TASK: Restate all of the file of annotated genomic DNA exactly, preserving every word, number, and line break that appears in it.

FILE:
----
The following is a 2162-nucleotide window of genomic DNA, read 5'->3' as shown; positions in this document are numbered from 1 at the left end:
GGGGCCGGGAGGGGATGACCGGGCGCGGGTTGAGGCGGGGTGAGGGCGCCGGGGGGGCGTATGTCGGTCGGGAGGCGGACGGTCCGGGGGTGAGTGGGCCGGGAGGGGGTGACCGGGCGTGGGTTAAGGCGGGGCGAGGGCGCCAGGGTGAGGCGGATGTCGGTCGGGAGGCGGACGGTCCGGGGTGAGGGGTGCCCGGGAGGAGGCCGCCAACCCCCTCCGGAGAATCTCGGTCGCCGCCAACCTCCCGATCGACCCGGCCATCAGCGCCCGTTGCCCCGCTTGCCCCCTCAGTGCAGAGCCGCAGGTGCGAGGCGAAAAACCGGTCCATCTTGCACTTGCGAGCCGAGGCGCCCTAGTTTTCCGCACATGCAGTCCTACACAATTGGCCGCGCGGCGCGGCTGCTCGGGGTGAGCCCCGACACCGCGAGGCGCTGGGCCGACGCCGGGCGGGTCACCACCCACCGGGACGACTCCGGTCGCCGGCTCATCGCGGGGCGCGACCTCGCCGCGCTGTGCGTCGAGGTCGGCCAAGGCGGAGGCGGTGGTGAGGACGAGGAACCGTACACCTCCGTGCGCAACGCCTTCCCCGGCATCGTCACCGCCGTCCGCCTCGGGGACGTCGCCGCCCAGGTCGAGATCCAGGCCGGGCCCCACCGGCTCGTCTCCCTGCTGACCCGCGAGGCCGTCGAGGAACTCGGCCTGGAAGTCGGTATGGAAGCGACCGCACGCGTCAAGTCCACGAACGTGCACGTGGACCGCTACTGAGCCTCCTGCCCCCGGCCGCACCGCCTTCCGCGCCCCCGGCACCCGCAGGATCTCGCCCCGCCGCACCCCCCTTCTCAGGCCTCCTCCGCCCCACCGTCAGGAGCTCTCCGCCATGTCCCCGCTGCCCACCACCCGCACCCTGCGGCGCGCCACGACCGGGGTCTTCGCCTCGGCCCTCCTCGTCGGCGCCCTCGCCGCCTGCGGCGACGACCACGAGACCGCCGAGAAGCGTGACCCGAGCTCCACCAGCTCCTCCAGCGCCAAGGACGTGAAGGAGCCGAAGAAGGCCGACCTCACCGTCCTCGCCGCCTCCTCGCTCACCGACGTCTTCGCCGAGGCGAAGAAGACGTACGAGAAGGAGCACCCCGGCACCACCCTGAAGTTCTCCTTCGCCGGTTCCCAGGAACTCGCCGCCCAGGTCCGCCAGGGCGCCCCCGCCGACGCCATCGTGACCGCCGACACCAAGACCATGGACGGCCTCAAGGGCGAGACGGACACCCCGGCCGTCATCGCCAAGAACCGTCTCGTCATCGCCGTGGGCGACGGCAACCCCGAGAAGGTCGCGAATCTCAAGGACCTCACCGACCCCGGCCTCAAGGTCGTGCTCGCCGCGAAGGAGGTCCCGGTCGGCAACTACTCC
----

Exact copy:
The following is a 2162-nucleotide window of genomic DNA, read 5'->3' as shown; positions in this document are numbered from 1 at the left end:
GGGGCCGGGAGGGGATGACCGGGCGCGGGTTGAGGCGGGGTGAGGGCGCCGGGGGGGCGTATGTCGGTCGGGAGGCGGACGGTCCGGGGGTGAGTGGGCCGGGAGGGGGTGACCGGGCGTGGGTTAAGGCGGGGCGAGGGCGCCAGGGTGAGGCGGATGTCGGTCGGGAGGCGGACGGTCCGGGGTGAGGGGTGCCCGGGAGGAGGCCGCCAACCCCCTCCGGAGAATCTCGGTCGCCGCCAACCTCCCGATCGACCCGGCCATCAGCGCCCGTTGCCCCGCTTGCCCCCTCAGTGCAGAGCCGCAGGTGCGAGGCGAAAAACCGGTCCATCTTGCACTTGCGAGCCGAGGCGCCCTAGTTTTCCGCACATGCAGTCCTACACAATTGGCCGCGCGGCGCGGCTGCTCGGGGTGAGCCCCGACACCGCGAGGCGCTGGGCCGACGCCGGGCGGGTCACCACCCACCGGGACGACTCCGGTCGCCGGCTCATCGCGGGGCGCGACCTCGCCGCGCTGTGCGTCGAGGTCGGCCAAGGCGGAGGCGGTGGTGAGGACGAGGAACCGTACACCTCCGTGCGCAACGCCTTCCCCGGCATCGTCACCGCCGTCCGCCTCGGGGACGTCGCCGCCCAGGTCGAGATCCAGGCCGGGCCCCACCGGCTCGTCTCCCTGCTGACCCGCGAGGCCGTCGAGGAACTCGGCCTGGAAGTCGGTATGGAAGCGACCGCACGCGTCAAGTCCACGAACGTGCACGTGGACCGCTACTGAGCCTCCTGCCCCCGGCCGCACCGCCTTCCGCGCCCCCGGCACCCGCAGGATCTCGCCCCGCCGCACCCCCCTTCTCAGGCCTCCTCCGCCCCACCGTCAGGAGCTCTCCGCCATGTCCCCGCTGCCCACCACCCGCACCCTGCGGCGCGCCACGACCGGGGTCTTCGCCTCGGCCCTCCTCGTCGGCGCCCTCGCCGCCTGCGGCGACGACCACGAGACCGCCGAGAAGCGTGACCCGAGCTCCACCAGCTCCTCCAGCGCCAAGGACGTGAAGGAGCCGAAGAAGGCCGACCTCACCGTCCTCGCCGCCTCCTCGCTCACCGACGTCTTCGCCGAGGCGAAGAAGACGTACGAGAAGGAGCACCCCGGCACCACCCTGAAGTTCTCCTTCGCCGGTTCCCAGGAACTCGCCGCCCAGGTCCGCCAGGGCGCCCCCGCCGACGCCATCGTGACCGCCGACACCAAGACCATGGACGGCCTCAAGGGCGAGACGGACACCCCGGCCGTCATCGCCAAGAACCGTCTCGTCATCGCCGTGGGCGACGGCAACCCCGAGAAGGTCGCGAATCTCAAGGACCTCACCGACCCCGGCCTCAAGGTCGTGCTCGCCGCGAAGGAGGTCCCGGTCGGCAACTACTCC